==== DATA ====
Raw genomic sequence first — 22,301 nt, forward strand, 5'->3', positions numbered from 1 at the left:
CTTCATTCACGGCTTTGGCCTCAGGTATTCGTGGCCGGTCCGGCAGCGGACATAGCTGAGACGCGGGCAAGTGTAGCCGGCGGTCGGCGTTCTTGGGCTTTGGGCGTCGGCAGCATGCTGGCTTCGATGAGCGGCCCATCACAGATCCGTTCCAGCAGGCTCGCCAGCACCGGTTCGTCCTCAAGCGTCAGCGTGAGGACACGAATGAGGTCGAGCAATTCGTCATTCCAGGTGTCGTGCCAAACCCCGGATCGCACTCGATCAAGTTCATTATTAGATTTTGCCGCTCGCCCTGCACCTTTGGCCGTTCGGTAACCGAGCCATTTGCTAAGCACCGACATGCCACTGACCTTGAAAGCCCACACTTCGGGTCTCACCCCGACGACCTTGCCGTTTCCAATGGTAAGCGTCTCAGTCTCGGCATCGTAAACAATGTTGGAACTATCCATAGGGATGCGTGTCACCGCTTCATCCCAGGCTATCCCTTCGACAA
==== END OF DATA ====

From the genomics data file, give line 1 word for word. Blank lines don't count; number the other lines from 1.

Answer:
Raw genomic sequence first — 22,301 nt, forward strand, 5'->3', positions numbered from 1 at the left: